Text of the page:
Censorship and samizdat on the internet
Massive convoys of trucks are converging on the nation’s capital. About 50,000 truckers are involved. In one place the convoy stretches more than 40 miles—and that’s before the separate convoys, coming from different corners of the nation, meet for their final approach. Tens of thousands of people are lining the highways to show their support; women are bringing hot meals out to the truckers when they stop to rest.
Doesn’t that sound like a news story to you? It’s happening right now in Canada. But you probably haven’t read it in your local newspaper; you certainly haven’t seen it covered on the major-network reports.
If the truckers were protesting gender discrimination, or even the rising cost of diesel fuel, this protest—which produces some very dramatic visual images—would lead the nightly TV newscasts. But the Freedom Convoy is protesting Covid-lockdown restrictions, and the major media have very obviously resolved to spike stories about any such protests. And so… Silence.
Oh, I was able, with a bit of extra digging, to find a reasonably accurate Reuters story about the convoy. And CBC allowed that “hundreds” of truckers were protesting. But if you want any details at all, you need to look to non-traditional news providers, such as our friends at LifeSite News.
The mainstream media are not providing the news here; quite on the contrary they are deliberately suppressing the spread of public information. This is not a new phenomenon, of course; I have frequently commented on the curious blindness that afflicts reporters in Washington, DC every January, so that they do not notice the March for Life. But that willful blindness is now spreading, so that journalists ignore any developments of which their editors do not approve. Moreover, the self-appointed censors of social-media platforms do their best to shield readers from any facts that leak through the ever-tighter net.
And the major media are not alone in their campaign to restrict the flow of information. The same problem is very much in evidence in the field of education—especially higher education. (See Jordan Peterson’s explanation of why he finds it “morally untenable” to remain on the faculty of a major university.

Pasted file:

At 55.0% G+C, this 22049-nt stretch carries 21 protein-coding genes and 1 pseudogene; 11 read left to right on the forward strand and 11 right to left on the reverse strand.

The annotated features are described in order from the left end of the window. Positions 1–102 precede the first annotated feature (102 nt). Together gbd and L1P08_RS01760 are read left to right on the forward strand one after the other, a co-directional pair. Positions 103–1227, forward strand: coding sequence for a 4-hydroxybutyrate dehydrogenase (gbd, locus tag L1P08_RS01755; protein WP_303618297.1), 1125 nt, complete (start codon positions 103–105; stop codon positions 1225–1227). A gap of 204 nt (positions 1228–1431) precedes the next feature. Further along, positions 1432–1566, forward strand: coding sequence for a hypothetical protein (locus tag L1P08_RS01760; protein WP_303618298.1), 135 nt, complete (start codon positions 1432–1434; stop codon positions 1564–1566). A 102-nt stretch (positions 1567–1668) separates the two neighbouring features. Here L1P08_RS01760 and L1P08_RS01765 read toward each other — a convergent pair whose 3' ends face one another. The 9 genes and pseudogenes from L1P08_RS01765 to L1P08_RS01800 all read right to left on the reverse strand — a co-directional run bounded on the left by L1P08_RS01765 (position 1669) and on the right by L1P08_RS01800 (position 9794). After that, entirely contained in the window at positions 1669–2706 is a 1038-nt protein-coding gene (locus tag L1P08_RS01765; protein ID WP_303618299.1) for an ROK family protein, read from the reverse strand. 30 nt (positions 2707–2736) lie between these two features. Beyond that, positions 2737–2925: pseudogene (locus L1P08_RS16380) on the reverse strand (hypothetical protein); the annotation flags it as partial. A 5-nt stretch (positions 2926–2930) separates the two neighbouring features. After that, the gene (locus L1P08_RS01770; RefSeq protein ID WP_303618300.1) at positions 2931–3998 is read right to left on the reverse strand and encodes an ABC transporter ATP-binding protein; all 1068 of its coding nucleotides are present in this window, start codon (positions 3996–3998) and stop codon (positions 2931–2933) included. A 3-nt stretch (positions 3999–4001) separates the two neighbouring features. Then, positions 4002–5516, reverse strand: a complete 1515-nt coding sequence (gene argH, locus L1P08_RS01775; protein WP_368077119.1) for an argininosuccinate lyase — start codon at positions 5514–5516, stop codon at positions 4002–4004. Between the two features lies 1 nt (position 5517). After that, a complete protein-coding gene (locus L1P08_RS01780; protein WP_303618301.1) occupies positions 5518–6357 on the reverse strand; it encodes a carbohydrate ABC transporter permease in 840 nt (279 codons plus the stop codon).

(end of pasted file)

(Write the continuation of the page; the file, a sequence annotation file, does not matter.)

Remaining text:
We can complain—we often have complained—about liberal bias, in the media and in academe. But those complaints, too, are filtered out of mainstream conversations; they reach only those who are already inclined to agree, those who are open to alternate views. The fundamental problem, as Peterson explains, is that alternate views are actively suppressed, with increasing vigor and without apology.
Critics of the mainstream media outlets sometimes refer to them as the “legacy media.” The term is apt, I think. Like the fortunate offspring of wealthy families, these outlets have inherited powerful positions, built on the work of prior generations. Those prior generations amassed their influence by providing the public with information. The current leaders of the “legacy media” have abandoned that effort. Rather than giving people accurate information, and trusting responsible adults to form their own opinions, the mainstream media are now determined to shape opinions directly, telling people what they must think, suppressing contrary evidence and dissenting opinion. Today the most interesting news coverage is provided by upstart services, struggling to find an audience.
Complaints about “media bias” have very little impact. They, too, are filtered out of mainstream conversations, so that they reach only those people who already agree.
First, refuse to support the institutions that suppress the free flow of information. Insofar as possible, do not give them subscriptions, or tuition, or even attention.
Next, explore the alternatives. Not all of the new online sources of information are reliable; some discernment is necessary. Compare different accounts, and notice which outlets provide coverage that holds up to scrutiny. But do not be frightened away from new outlets simply because they are scorned by the legacy media.
Third and most important, inform your friends. And not only your Facebook “friends,” who may or may not actually be your real-life acquaintances. Share the news directly. Face-to-face conversations are always best, but email works well, too. Keep in mind that the internet was designed precisely to allow remote communications among people with shared interests. If the social-media giants thwart your efforts to share information, find other routes.
Aleksandr Solzhenitsyn and his heroic allies showed how underground communications—samizdat—could build a movement powerful enough to topple a political monolith. As the Soviet empire collapsed, the bid to control the spread of information will collapse, too. “Facts,” as John Adams said, “are stubborn things.” The truth will out.
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Posted by: dover beachcomber -
Jan. 25, 2022 5:50 PM ET USA
Yes, "the truth will out." But until it does, lies can chew up many lives and souls. The paths of the three great tyrannies of the 20th century—in Russia, Germany, and China—teach us how important it is to smash falsehood and evil as soon as those things arise, when they're still relatively weak, rather than staying quiet until they've seized absolute power.